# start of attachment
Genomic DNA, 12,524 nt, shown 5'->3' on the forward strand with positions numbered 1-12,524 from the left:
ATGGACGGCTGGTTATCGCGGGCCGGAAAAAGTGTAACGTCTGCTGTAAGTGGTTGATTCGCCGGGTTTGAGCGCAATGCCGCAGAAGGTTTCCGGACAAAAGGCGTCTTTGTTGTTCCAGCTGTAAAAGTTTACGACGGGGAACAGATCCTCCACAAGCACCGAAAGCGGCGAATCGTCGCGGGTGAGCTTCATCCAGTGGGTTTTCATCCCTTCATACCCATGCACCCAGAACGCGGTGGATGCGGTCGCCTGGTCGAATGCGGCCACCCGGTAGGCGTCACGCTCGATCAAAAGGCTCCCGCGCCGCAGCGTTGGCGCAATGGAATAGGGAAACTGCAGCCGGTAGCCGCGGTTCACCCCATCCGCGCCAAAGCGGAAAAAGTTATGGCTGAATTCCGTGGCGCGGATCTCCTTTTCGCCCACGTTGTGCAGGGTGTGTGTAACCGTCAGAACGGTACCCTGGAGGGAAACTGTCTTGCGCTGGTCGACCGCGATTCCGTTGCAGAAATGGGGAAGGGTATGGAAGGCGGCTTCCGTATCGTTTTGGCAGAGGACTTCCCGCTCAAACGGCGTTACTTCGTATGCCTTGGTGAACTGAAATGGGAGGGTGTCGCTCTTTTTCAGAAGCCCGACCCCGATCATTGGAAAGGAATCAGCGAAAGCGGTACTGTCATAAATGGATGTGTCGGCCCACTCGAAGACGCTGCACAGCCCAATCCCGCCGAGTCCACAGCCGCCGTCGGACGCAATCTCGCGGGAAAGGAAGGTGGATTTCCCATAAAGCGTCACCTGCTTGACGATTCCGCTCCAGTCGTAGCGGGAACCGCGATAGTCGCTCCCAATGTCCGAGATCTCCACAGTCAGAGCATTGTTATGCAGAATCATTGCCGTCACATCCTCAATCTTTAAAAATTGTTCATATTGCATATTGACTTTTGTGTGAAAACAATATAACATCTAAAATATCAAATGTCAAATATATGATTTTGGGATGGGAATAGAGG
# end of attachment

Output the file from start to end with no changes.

Genomic DNA, 12,524 nt, shown 5'->3' on the forward strand with positions numbered 1-12,524 from the left:
ATGGACGGCTGGTTATCGCGGGCCGGAAAAAGTGTAACGTCTGCTGTAAGTGGTTGATTCGCCGGGTTTGAGCGCAATGCCGCAGAAGGTTTCCGGACAAAAGGCGTCTTTGTTGTTCCAGCTGTAAAAGTTTACGACGGGGAACAGATCCTCCACAAGCACCGAAAGCGGCGAATCGTCGCGGGTGAGCTTCATCCAGTGGGTTTTCATCCCTTCATACCCATGCACCCAGAACGCGGTGGATGCGGTCGCCTGGTCGAATGCGGCCACCCGGTAGGCGTCACGCTCGATCAAAAGGCTCCCGCGCCGCAGCGTTGGCGCAATGGAATAGGGAAACTGCAGCCGGTAGCCGCGGTTCACCCCATCCGCGCCAAAGCGGAAAAAGTTATGGCTGAATTCCGTGGCGCGGATCTCCTTTTCGCCCACGTTGTGCAGGGTGTGTGTAACCGTCAGAACGGTACCCTGGAGGGAAACTGTCTTGCGCTGGTCGACCGCGATTCCGTTGCAGAAATGGGGAAGGGTATGGAAGGCGGCTTCCGTATCGTTTTGGCAGAGGACTTCCCGCTCAAACGGCGTTACTTCGTATGCCTTGGTGAACTGAAATGGGAGGGTGTCGCTCTTTTTCAGAAGCCCGACCCCGATCATTGGAAAGGAATCAGCGAAAGCGGTACTGTCATAAATGGATGTGTCGGCCCACTCGAAGACGCTGCACAGCCCAATCCCGCCGAGTCCACAGCCGCCGTCGGACGCAATCTCGCGGGAAAGGAAGGTGGATTTCCCATAAAGCGTCACCTGCTTGACGATTCCGCTCCAGTCGTAGCGGGAACCGCGATAGTCGCTCCCAATGTCCGAGATCTCCACAGTCAGAGCATTGTTATGCAGAATCATTGCCGTCACATCCTCAATCTTTAAAAATTGTTCATATTGCATATTGACTTTTGTGTGAAAACAATATAACATCTAAAATATCAAATGTCAAATATATGATTTTGGGATGGGAATAGAGG